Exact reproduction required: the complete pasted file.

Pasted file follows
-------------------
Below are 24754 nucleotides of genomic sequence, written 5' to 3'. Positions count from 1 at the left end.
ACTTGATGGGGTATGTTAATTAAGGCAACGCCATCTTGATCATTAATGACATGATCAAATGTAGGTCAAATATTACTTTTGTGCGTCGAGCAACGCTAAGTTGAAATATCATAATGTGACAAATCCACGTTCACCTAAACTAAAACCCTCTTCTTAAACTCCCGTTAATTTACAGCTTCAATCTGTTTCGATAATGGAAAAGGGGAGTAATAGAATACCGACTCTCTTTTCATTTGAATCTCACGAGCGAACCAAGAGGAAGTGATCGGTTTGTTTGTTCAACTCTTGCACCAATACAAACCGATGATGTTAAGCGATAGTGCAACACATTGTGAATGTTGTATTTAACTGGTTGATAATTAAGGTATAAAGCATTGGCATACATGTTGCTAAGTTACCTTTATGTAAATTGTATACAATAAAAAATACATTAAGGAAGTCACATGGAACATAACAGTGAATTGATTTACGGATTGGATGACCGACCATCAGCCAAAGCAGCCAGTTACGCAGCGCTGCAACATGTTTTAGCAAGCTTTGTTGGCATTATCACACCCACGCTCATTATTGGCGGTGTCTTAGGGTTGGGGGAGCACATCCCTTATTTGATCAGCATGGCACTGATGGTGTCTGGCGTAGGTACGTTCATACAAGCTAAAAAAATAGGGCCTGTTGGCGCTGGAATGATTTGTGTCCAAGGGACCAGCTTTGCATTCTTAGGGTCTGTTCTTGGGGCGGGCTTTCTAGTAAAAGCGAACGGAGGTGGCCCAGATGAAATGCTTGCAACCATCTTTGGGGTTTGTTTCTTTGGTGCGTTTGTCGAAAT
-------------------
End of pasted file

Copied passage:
Below are 24754 nucleotides of genomic sequence, written 5' to 3'. Positions count from 1 at the left end.
ACTTGATGGGGTATGTTAATTAAGGCAACGCCATCTTGATCATTAATGACATGATCAAATGTAGGTCAAATATTACTTTTGTGCGTCGAGCAACGCTAAGTTGAAATATCATAATGTGACAAATCCACGTTCACCTAAACTAAAACCCTCTTCTTAAACTCCCGTTAATTTACAGCTTCAATCTGTTTCGATAATGGAAAAGGGGAGTAATAGAATACCGACTCTCTTTTCATTTGAATCTCACGAGCGAACCAAGAGGAAGTGATCGGTTTGTTTGTTCAACTCTTGCACCAATACAAACCGATGATGTTAAGCGATAGTGCAACACATTGTGAATGTTGTATTTAACTGGTTGATAATTAAGGTATAAAGCATTGGCATACATGTTGCTAAGTTACCTTTATGTAAATTGTATACAATAAAAAATACATTAAGGAAGTCACATGGAACATAACAGTGAATTGATTTACGGATTGGATGACCGACCATCAGCCAAAGCAGCCAGTTACGCAGCGCTGCAACATGTTTTAGCAAGCTTTGTTGGCATTATCACACCCACGCTCATTATTGGCGGTGTCTTAGGGTTGGGGGAGCACATCCCTTATTTGATCAGCATGGCACTGATGGTGTCTGGCGTAGGTACGTTCATACAAGCTAAAAAAATAGGGCCTGTTGGCGCTGGAATGATTTGTGTCCAAGGGACCAGCTTTGCATTCTTAGGGTCTGTTCTTGGGGCGGGCTTTCTAGTAAAAGCGAACGGAGGTGGCCCAGATGAAATGCTTGCAACCATCTTTGGGGTTTGTTTCTTTGGTGCGTTTGTCGAAAT